Northern Ireland Water fiasco: four face censure
Four employees of Northern Ireland Water are facing disciplinary action over the contracts debacle that led to a purge of the company's boardroom, Assembly members have been told.
The failure of NI Water to ensure competition and value for money in over 70 contract awards was repeatedly lambasted at a Stormont hearing yesterday.
Senior civil servant Paul Priestly described the details as “shocking, indefensible and unacceptable” in his evidence to the cross-party Public Accounts Committee (PAC).
Mr Priestly also told the hearing: “We've been let down by those charged with the stewardship of Northern Ireland Water.”
Four directors of the publicly-owned water company — including its chairman Chris Mellor — were dismissed from their boardroom posts in March.
Mr Priestly, permanent secretary of the Department for Regional Development — NIW's parent body — informed MLAs that disciplinary action is ongoing against four employees.
Audit reviews found 73 cases where NI Water contracts were awarded without competitive processes, leaving the company unable to demonstrate value for money for taxpayers. The contracts had a total value of £28.4m.
PAC Chairman Paul Maskey said the failings were “absolutely staggering”, adding: “Since our committee was established, I don't think we've dealt with a more serious case of complete disregard for public sector ethics.”
Challenged about his department's role, Mr Priestly said “swift action” was taken when he was alerted to the contracts situation by new NIW chief executive Laurence MacKenzie.
Mr Priestly also insisted that his department was not responsible for the day-to-day operations and management of the water company.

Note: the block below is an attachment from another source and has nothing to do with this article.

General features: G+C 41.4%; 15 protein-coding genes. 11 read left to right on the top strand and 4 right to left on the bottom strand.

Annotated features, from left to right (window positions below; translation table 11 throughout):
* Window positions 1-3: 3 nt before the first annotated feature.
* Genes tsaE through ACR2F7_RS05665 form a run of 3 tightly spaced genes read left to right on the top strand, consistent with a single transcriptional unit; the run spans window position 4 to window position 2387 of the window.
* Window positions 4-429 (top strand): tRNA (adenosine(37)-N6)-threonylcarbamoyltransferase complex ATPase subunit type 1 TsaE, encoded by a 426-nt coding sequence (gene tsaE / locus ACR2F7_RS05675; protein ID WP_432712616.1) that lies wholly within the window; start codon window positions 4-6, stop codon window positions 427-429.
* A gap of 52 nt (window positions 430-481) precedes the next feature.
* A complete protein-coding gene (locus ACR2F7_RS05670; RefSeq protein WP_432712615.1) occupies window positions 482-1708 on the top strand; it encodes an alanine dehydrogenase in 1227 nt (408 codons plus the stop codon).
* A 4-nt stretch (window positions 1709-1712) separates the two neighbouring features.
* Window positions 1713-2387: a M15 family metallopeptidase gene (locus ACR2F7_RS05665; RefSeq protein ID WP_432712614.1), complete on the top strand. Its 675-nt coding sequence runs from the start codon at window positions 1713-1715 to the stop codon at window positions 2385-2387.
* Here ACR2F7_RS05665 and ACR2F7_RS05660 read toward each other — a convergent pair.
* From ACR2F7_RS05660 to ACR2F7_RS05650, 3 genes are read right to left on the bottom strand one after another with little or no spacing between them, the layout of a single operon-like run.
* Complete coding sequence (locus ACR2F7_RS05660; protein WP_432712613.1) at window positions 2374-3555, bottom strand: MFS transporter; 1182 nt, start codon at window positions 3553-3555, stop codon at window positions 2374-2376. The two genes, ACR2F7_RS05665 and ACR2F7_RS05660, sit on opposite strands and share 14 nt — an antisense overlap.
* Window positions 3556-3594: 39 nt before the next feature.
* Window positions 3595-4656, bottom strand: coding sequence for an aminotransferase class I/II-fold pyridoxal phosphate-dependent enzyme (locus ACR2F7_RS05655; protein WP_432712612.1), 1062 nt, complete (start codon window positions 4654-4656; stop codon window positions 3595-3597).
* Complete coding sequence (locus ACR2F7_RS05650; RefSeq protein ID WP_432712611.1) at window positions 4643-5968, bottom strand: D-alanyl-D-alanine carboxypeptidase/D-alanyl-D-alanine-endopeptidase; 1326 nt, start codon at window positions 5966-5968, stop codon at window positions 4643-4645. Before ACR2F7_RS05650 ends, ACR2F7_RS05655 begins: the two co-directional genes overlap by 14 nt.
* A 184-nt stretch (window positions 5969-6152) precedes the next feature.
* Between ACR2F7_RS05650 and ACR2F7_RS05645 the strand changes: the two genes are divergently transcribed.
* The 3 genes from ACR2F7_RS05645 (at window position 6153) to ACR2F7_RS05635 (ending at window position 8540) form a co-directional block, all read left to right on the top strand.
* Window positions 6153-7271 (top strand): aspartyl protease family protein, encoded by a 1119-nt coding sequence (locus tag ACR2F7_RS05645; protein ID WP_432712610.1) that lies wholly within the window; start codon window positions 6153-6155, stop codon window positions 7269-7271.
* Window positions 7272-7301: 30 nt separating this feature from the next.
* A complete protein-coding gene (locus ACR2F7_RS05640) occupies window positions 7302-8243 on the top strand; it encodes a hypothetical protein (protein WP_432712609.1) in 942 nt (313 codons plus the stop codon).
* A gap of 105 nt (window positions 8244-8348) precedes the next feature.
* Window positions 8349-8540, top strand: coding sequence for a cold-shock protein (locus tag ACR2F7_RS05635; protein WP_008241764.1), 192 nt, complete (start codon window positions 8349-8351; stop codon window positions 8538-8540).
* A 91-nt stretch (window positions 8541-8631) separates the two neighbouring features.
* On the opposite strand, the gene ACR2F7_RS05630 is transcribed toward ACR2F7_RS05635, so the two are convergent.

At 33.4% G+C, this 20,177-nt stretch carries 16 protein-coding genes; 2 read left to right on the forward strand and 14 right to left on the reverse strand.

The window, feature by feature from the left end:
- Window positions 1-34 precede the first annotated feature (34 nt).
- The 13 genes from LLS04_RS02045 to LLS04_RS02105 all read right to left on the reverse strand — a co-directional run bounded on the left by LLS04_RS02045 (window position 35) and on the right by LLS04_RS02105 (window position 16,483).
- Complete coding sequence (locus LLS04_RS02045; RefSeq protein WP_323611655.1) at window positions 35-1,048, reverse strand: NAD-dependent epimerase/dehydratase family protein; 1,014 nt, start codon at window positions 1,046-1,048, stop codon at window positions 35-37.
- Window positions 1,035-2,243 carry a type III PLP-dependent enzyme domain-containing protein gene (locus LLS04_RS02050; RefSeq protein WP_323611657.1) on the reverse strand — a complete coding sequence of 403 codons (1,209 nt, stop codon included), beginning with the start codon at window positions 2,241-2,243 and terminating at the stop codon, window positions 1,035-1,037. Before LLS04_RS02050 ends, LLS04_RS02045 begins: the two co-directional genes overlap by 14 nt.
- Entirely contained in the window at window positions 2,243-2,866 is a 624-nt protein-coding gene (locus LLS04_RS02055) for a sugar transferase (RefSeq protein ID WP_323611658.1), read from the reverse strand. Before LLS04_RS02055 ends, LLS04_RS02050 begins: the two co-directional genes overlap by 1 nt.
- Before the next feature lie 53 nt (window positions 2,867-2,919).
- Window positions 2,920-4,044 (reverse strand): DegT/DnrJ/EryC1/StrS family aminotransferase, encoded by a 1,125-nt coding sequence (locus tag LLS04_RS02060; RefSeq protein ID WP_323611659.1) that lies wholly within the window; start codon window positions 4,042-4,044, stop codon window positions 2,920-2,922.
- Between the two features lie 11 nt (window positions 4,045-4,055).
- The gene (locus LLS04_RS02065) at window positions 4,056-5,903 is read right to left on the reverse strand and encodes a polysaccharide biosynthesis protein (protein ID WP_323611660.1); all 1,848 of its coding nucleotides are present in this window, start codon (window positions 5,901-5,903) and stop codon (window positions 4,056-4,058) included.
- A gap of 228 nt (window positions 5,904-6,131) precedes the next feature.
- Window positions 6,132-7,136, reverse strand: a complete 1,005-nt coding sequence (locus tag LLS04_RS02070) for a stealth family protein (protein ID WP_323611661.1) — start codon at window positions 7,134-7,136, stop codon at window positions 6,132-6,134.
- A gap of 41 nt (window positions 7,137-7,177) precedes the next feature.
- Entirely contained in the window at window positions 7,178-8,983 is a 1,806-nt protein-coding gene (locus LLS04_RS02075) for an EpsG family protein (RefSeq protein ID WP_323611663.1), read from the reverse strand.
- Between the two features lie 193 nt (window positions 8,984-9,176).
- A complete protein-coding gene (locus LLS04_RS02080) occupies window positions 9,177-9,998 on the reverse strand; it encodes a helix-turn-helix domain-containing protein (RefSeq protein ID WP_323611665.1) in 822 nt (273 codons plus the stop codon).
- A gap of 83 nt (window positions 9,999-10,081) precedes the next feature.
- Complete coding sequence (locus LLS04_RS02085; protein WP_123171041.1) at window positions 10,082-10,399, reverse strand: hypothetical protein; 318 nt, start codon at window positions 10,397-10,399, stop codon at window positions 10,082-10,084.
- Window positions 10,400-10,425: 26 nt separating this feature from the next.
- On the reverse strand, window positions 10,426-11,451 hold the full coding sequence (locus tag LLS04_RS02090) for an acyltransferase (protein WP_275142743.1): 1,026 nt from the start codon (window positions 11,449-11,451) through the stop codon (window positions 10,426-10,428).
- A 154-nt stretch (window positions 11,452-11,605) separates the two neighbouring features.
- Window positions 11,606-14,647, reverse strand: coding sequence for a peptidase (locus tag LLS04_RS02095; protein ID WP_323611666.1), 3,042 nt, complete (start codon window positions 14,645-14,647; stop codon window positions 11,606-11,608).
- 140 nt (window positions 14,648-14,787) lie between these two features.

He further stated: “I'm not going to hide my disappointment at the events that have taken place.”
Mr Priestly denied that there had been a failure by the department and commented: “I think we were let down by the board and the executives in Northern Ireland Water who signed off assurance statements assuring us that there were no issues in these areas.”
In relation to contract extensions with consultancy firms, the permanent secretary said: “It's evidence of lazy and bad practice. It's about allowing a contractor to get into the lifeblood of an organisation.”
NI Water was established in 2007 as a GoCo (government-owned company) in a direct rule reform package that was also supposed to include water charges. However, charges have been deferred under devolution, leaving it dependent on public funding.
SDLP committee member Patsy McGlone commented during the hearing: “You would think the department had absolutely no control over a GoCo it was pumping millions into.”
Sinn Fein MLA Mitchel McLaughlin suggested to Mr Priestly that the GoCo “business model” had been a “disaster and a complete failure”.
The senior civil servant did not accept this description and pointed to the company's achievements in investing in service improvements.
He also said the whole organisation should not be damned over the contracts issue.
The PAC's vice chair, Ulster Unionist MLA Roy Beggs, paid tribute to NIW head Laurence MacKenzie for uncovering the contractual practices.
Mr MacKenzie said he became chief executive on July 27 and his “antennae” went up over the problem as early as August 10.
Three PAC members — Mr McGlone, his SDLP colleague John Dallat and independent MLA Dawn Purvis — questioned the independence of the outside team brought in to examine the contractual practices earlier this year.
It was this team's report that led to the four boardroom dismissals by Regional Development Minister Conor Murphy in March.
Mr Dallat used the phrase “show trial”, while Ms Purvis suggested the department was determined to side with the chief executive against the board members to avoid his resignation.
This was rejected by Mr Priestly, who defended the establishment and make-up of the three-person review team.